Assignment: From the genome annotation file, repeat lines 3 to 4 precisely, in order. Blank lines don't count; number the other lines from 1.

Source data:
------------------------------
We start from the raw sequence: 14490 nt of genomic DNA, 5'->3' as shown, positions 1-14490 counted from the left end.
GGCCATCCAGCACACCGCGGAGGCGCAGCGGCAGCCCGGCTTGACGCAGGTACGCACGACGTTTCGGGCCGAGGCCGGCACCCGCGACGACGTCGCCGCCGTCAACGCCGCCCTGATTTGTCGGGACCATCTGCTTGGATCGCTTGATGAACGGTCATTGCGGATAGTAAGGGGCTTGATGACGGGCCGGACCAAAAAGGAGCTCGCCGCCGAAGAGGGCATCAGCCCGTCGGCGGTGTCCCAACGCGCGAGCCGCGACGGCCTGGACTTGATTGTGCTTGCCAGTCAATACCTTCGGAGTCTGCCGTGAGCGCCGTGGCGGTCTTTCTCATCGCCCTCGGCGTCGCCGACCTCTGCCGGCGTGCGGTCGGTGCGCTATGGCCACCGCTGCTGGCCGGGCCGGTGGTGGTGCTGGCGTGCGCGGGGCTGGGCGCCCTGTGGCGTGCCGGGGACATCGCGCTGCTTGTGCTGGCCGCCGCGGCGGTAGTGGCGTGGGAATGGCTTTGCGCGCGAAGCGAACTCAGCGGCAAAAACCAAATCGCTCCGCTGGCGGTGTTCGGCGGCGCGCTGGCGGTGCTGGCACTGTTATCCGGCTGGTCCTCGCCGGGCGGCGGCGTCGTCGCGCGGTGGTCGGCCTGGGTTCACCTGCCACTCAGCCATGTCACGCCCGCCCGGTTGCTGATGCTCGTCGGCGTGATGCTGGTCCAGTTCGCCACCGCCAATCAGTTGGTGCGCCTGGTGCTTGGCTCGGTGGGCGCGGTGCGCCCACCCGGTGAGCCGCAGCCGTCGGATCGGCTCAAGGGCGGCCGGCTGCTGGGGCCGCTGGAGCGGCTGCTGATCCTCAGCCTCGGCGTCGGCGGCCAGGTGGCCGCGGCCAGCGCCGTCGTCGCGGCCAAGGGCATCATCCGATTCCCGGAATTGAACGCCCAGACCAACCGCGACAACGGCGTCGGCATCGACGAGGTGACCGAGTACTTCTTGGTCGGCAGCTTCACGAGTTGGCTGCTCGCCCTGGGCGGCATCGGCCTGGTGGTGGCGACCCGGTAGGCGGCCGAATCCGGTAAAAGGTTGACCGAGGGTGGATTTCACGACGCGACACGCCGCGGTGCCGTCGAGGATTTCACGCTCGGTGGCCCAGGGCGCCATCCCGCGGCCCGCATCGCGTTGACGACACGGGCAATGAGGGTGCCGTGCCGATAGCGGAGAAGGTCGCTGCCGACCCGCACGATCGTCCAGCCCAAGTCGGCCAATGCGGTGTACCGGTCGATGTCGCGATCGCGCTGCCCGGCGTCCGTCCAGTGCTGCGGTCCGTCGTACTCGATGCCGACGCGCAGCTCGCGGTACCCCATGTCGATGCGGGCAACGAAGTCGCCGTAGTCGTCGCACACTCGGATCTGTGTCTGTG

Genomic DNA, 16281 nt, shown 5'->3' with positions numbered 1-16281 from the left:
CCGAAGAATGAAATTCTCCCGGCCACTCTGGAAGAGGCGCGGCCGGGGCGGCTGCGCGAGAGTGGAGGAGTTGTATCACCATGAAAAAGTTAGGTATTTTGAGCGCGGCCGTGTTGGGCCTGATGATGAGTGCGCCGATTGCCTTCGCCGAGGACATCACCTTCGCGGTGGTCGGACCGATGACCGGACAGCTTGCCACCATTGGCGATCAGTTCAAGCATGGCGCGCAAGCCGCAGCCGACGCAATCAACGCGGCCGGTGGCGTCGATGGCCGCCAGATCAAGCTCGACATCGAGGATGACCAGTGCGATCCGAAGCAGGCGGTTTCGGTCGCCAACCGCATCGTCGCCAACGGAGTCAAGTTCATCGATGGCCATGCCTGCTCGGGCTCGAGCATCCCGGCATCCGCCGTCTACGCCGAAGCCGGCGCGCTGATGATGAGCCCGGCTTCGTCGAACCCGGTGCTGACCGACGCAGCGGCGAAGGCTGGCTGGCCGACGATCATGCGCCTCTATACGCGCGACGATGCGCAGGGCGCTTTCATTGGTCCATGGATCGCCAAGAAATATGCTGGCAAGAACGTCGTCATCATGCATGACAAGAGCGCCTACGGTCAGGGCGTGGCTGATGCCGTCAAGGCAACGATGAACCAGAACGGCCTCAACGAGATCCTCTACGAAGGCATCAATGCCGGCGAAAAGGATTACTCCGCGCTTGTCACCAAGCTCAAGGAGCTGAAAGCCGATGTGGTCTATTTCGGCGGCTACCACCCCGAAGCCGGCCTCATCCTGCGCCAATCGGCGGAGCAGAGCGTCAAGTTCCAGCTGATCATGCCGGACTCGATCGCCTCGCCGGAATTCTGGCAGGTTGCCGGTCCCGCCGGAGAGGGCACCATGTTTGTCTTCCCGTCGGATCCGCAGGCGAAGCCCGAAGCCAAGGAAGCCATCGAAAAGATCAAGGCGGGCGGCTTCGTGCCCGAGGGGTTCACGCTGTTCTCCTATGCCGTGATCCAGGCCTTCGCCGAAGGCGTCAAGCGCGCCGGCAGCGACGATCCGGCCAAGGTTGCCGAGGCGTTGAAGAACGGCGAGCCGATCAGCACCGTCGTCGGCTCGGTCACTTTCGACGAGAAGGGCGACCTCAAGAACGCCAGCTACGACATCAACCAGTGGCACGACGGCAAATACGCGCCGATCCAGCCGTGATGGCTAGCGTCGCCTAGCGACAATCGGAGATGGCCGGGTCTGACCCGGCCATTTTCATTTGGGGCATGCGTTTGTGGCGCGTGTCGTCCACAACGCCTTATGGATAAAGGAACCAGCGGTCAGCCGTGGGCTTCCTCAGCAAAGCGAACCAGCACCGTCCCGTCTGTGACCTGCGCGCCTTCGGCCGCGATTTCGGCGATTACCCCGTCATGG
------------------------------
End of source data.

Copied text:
Genomic DNA, 16281 nt, shown 5'->3' with positions numbered 1-16281 from the left:
CCGAAGAATGAAATTCTCCCGGCCACTCTGGAAGAGGCGCGGCCGGGGCGGCTGCGCGAGAGTGGAGGAGTTGTATCACCATGAAAAAGTTAGGTATTTTGAGCGCGGCCGTGTTGGGCCTGATGATGAGTGCGCCGATTGCCTTCGCCGAGGACATCACCTTCGCGGTGGTCGGACCGATGACCGGACAGCTTGCCACCATTGGCGATCAGTTCAAGCATGGCGCGCAAGCCGCAGCCGACGCAATCAACGCGGCCGGTGGCGTCGATGGCCGCCAGATCAAGCTCGACATCGAGGATGACCAGTGCGATCCGAAGCAGGCGGTTTCGGTCGCCAACCGCATCGTCGCCAACGGAGTCAAGTTCATCGATGGCCATGCCTGCTCGGGCTCGAGCATCCCGGCATCCGCCGTCTACGCCGAAGCCGGCGCGCTGATGATGAGCCCGGCTTCGTCGAACCCGGTGCTGACCGACGCAGCGGCGAAGGCTGGCTGGCCGACGATCATGCGCCTCTATACGCGCGACGATGCGCAGGGCGCTTTCATTGGTCCATGGATCGCCAAGAAATATGCTGGCAAGAACGTCGTCATCATGCATGACAAGAGCGCCTACGGTCAGGGCGTGGCTGATGCCGTCAAGGCAACGATGAACCAGAACGGCCTCAACGAGATCCTCTACGAAGGCATCAATGCCGGCGAAAAGGATTACTCCGCGCTTGTCACCAAGCTCAAGGAGCTGAAAGCCGATGTGGTCTATTTCGGCGGCTACCACCCCGAAGCCGGCCTCATCCTGCGCCAATCGGCGGAGCAGAGCGTCAAGTTCCAGCTGATCATGCCGGACTCGATCGCCTCGCCGGAATTCTGGCAGGTTGCCGGTCCCGCCGGAGAGGGCACCATGTTTGTCTTCCCGTCGGATCCGCAGGCGAAGCCCGAAGCCAAGGAAGCCATCGAAAAGATCAAGGCGGGCGGCTTCGTGCCCGAGGGGTTCACGCTGTTCTCCTATGCCGTGATCCAGGCCTTCGCCGAAGGCGTCAAGCGCGCCGGCAGCGACGATCCGGCCAAGGTTGCCGAGGCGTTGAAGAACGGCGAGCCGATCAGCACCGTCGTCGGCTCGGTCACTTTCGACGAGAAGGGCGACCTCAAGAACGCCAGCTACGACATCAACCAGTGGCACGACGGCAAATACGCGCCGATCCAGCCGTGATGGCTAGCGTCGCCTAGCGACAATCGGAGATGGCCGGGTCTGACCCGGCCATTTTCATTTGGGGCATGCGTTTGTGGCGCGTGTCGTCCACAACGCCTTATGGATAAAGGAACCAGCGGTCAGCCGTGGGCTTCCTCAGCAAAGCGAACCAGCACCGTCCCGTCTGTGACCTGCGCGCCTTCGGCCGCGATTTCGGCGATTACCCCGTCATGG